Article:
Preston Art For Preston People

Graffiti artist Shawn Sharpe has created some iconic art in Preston city centre including his now famous murals ‘Mother’ and ‘Rose in the Yellow Dress’. Alma Stewart chats to Shawn about his work, his latest mural and future plans

There can’t be many Prestonians who haven’t seen the stunning mural ‘Mother’ on the side of Howgarths on Church Street. Featuring a young woman holding the lamb of St Wilfred, Preston’s patron saint, it took Shawn five days, battling all types of weather and a maze of scaffolding to complete his first public artwork.

The reaction to the mural, which sits next to Preston Minster, was an explosion of positivity. Featuring the ‘PP’ Prince of Peace crest, often referred to as meaning Proud Preston, the mural evoked such a sense of pride that Shawn was inundated with positive messages, public comments and media attention. He said: “I didn’t expect the response it got. The owners of Howgarths, Amber Taverns, gave me a free rein to create anything. I wanted it to be Preston related but nothing that would jar against the beautiful church. It seemed fitting to include the Lamb of God and I wanted to create Preston’s crest as a focal point but in a creative way. Mother is a strong woman who guards the lamb and the city. I wanted to create a piece for the people of Preston, something that they can all take ownership of and feel proud of when talking about our city, Proud Preston.”

The dad of two from Brookfield, didn’t envisage a career as an artist: “Art wasn’t my favourite subject at school. I preferred sport,” he said. Shawn expected to follow in his dad’s footsteps by joining the RAF: “I wasn’t sure what I wanted to do so I enrolled at Preston College at the Park School to study a foundation degree in art,” he added.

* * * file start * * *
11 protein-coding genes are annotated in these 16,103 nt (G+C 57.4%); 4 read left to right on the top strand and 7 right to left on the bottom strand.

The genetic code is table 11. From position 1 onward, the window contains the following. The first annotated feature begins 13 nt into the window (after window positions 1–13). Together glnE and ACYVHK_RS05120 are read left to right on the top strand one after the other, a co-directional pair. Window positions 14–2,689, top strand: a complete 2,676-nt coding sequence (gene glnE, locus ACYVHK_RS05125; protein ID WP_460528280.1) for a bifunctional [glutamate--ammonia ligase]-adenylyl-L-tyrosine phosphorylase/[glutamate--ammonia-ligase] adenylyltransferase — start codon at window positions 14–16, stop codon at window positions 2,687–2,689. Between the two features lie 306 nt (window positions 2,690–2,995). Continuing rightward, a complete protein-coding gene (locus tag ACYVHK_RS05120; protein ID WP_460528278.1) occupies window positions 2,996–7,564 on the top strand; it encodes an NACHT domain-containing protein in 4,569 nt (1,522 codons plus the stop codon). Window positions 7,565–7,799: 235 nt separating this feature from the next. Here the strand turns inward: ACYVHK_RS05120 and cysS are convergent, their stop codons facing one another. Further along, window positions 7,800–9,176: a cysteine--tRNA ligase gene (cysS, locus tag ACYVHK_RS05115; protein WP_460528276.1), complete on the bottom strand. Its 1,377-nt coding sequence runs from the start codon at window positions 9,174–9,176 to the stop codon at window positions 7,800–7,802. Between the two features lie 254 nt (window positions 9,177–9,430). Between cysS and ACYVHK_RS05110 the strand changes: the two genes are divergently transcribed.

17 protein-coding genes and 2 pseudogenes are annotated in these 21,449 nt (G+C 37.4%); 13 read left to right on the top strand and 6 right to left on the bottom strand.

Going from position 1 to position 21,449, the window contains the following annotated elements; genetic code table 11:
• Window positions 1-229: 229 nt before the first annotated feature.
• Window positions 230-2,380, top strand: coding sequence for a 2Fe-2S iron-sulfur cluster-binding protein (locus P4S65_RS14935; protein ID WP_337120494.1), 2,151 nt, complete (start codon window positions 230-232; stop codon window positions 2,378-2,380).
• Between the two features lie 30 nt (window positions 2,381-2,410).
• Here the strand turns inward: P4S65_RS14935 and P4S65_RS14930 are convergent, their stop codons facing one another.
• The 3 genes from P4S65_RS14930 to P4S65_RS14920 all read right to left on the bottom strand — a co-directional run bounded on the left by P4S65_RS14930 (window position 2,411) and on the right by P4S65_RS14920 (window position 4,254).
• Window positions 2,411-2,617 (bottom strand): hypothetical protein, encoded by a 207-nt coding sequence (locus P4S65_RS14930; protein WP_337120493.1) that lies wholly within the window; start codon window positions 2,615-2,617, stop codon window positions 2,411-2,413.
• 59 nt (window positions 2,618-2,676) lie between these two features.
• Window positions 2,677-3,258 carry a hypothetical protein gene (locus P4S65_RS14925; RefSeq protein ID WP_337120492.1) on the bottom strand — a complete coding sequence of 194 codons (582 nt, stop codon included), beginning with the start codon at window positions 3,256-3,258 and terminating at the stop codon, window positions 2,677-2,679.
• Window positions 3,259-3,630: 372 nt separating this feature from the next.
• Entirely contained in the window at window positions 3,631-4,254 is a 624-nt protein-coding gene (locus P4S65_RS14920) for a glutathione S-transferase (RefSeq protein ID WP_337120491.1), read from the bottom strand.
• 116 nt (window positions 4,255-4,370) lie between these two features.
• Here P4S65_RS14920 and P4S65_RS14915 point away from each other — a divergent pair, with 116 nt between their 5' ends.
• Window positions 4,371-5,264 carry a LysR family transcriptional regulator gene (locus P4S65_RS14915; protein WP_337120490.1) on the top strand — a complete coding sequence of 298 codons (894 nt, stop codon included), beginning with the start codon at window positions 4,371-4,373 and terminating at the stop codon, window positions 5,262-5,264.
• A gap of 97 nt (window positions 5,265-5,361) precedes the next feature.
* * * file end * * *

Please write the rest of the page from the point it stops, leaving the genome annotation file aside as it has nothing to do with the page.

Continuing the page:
Shawn’s friends got him interested in graffiti. Shawn was taken under the wing of some of the artists and after three years of creating on disused walls and buildings, Shawn got really hooked, creating his Reasm tag. Shawn studied a degree in Illustration at Preston’s University of Central Lancashire but was still unclear on his career: “I painted kids’ bedrooms and washed pots in pubs all over Preston. Eventually, I became a graphic designer but then one offer of work came in which changed everything.”

Shawn was approached by the owners of Valiants Barn in Out Rawcliffe. He was commissioned to paint the barn however he chose and took two weeks to complete it. At one time, music festivals were held on this site and Shawn learned more techniques ‘on the job’ as he created his art to match this event space. This led to commissioned work from the Corona beer company and Revolution bars commissioning Shawn to paint inside their venues across the UK.

But it is Preston where Shawn’s heart lies. He has created a number of murals around the city centre which includes art on Cannon Street, in the Detroit bar, and at Slingers Ironmongers.

Only a couple of months ago, Shawn created his take on Preston’s Harris Museum’s most famous painting, Pauline in the Yellow Dress by Sir James Gunn, this time renaming Pauline as ‘Rose’. This was commissioned by Amber Taverns on the side of The Northern Way on Friargate. Shawn said: “After the massive reaction to Mother, I asked the locals in a Preston Past and Present Facebook group what they would like to see in the mural that was quintessentially Preston. Based on their 271 comments, I encompassed the Invincibles (the Preston North End team in the 1800s, completing the season unbeaten in both the league and the FA Cup, therefore becoming the first team ever to achieve the ‘Double’); the Preston Guild (a celebration held every 20 years that began in 1179) and Halewood & Sons bookshop which has traded in Friargate since 1867.”